EAST GREENWICH, R.I. (WPRI) — Rising tensions between law enforcement and the public nationwide are creating new challenges for the training of police in Rhode Island. Recruits are preparing for a career in a field that has seen violent and, at times, deadly outrage and backlash against law enforcement — just over the last few months.
This week is the second week in a seven-week training program run by the Rhode Island State Police at Camp Fogarty in East Greenwich with 46 men and women preparing to serve 22 municipalities. It’s also the largest municipal police academy in a decade in Rhode Island.
“You have to be dedicated and focused to get through this academy,” said Capt. Joseph Philbin, the state police’s director of training.
The captain gets calls from training directors nationwide, he says, asking what the trick is to keeping enrollment numbers up in Rhode Island, when there is an underlying social tension between the public and law enforcement across the country.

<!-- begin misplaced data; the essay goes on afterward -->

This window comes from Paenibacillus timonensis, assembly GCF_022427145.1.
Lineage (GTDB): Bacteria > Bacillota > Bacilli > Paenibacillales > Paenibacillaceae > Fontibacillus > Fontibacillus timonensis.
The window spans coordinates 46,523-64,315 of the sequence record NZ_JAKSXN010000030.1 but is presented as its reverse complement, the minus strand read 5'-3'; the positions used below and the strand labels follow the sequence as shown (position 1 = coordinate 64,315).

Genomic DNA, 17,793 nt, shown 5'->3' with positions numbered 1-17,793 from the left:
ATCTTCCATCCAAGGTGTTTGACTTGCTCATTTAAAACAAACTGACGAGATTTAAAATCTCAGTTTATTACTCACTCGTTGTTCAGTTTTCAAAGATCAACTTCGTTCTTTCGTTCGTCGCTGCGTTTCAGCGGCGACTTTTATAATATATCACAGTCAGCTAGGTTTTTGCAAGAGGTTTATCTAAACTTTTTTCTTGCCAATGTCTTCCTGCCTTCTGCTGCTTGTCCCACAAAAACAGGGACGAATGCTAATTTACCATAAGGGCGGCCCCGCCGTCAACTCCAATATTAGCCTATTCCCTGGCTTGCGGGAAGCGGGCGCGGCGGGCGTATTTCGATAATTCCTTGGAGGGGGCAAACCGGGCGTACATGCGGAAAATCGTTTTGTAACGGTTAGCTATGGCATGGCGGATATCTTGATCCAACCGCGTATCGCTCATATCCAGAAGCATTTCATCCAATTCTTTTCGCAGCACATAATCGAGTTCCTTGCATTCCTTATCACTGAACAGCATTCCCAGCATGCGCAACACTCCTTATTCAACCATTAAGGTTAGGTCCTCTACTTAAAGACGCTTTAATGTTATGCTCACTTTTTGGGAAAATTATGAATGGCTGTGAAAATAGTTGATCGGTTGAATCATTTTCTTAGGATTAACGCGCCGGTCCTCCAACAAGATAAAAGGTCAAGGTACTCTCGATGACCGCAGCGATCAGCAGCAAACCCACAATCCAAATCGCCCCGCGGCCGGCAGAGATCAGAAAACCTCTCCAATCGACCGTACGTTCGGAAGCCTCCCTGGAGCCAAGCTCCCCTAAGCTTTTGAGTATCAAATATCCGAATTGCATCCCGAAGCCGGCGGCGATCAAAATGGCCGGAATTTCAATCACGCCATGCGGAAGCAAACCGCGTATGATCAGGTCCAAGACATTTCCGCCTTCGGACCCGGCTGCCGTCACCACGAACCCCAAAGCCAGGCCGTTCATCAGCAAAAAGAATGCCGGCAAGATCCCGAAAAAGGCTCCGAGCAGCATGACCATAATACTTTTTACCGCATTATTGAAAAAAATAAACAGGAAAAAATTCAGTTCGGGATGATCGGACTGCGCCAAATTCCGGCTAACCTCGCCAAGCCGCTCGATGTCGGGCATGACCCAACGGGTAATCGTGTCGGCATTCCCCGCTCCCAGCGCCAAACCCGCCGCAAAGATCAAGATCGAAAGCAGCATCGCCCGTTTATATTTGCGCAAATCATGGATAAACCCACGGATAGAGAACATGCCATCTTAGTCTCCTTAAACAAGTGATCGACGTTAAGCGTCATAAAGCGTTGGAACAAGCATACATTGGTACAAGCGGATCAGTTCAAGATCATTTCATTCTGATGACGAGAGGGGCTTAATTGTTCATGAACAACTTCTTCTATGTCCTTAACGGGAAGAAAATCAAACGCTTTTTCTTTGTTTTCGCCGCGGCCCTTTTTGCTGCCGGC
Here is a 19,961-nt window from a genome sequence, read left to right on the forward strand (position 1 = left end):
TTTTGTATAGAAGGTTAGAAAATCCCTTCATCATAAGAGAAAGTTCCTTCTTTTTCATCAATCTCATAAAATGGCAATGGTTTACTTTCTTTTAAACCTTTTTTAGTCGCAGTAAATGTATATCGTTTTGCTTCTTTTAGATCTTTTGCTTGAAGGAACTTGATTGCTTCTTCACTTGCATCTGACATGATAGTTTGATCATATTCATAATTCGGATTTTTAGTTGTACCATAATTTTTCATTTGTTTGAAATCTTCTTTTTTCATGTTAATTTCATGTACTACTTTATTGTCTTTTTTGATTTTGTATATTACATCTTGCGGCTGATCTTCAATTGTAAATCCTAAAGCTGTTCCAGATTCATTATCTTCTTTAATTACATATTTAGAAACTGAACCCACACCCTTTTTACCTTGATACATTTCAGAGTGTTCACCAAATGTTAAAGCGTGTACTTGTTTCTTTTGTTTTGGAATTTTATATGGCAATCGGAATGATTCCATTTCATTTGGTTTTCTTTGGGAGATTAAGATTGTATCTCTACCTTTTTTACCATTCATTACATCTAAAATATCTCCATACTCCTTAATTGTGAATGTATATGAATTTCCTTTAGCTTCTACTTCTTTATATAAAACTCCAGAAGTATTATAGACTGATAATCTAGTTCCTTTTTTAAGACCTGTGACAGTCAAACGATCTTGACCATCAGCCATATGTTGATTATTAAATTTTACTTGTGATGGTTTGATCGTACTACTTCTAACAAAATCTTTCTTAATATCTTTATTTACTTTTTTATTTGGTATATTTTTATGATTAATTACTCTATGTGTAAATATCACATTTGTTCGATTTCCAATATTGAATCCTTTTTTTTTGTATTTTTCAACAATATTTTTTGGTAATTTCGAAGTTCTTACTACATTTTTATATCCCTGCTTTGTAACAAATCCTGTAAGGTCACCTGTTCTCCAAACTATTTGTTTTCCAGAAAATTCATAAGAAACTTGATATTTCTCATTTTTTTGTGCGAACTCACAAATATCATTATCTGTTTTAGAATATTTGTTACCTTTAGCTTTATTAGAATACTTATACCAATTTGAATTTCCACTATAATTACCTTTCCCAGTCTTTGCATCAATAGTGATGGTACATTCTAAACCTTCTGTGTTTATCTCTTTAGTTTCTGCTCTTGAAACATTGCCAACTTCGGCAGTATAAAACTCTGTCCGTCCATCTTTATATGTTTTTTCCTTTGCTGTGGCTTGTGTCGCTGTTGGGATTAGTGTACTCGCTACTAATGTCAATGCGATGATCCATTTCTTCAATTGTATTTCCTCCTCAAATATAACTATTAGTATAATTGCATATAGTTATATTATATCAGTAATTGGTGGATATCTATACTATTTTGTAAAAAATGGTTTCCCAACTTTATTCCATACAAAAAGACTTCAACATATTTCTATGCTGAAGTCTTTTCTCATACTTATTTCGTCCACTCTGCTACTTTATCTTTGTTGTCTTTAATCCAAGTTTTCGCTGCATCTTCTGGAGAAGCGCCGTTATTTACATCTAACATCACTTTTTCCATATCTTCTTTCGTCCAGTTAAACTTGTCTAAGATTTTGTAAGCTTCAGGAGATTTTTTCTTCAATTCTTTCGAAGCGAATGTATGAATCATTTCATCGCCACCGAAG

Dedication is a common theme. Philbin said all the recruits currently in the program were already enrolled before outrage boiled to the surface in Ferguson, Mo., and in New York City. The changing world is simply becoming part of the curriculum, he said.
“Are the troopers or officers or candidates getting enough training in policing, community policing and, unfortunately, use of force?” said Philbin. “Of course you have to look at these factors, and make sure you get enough training. And we do. But we’ll always add and put in whatever we can.”
The recruits in the program right now are dedicated, and are here for the right reasons, Philbin said.
On the use of force, Philbin said there’s only a small percentage of time when police use force. He said he’s comfortable with what’s being taught in the academy.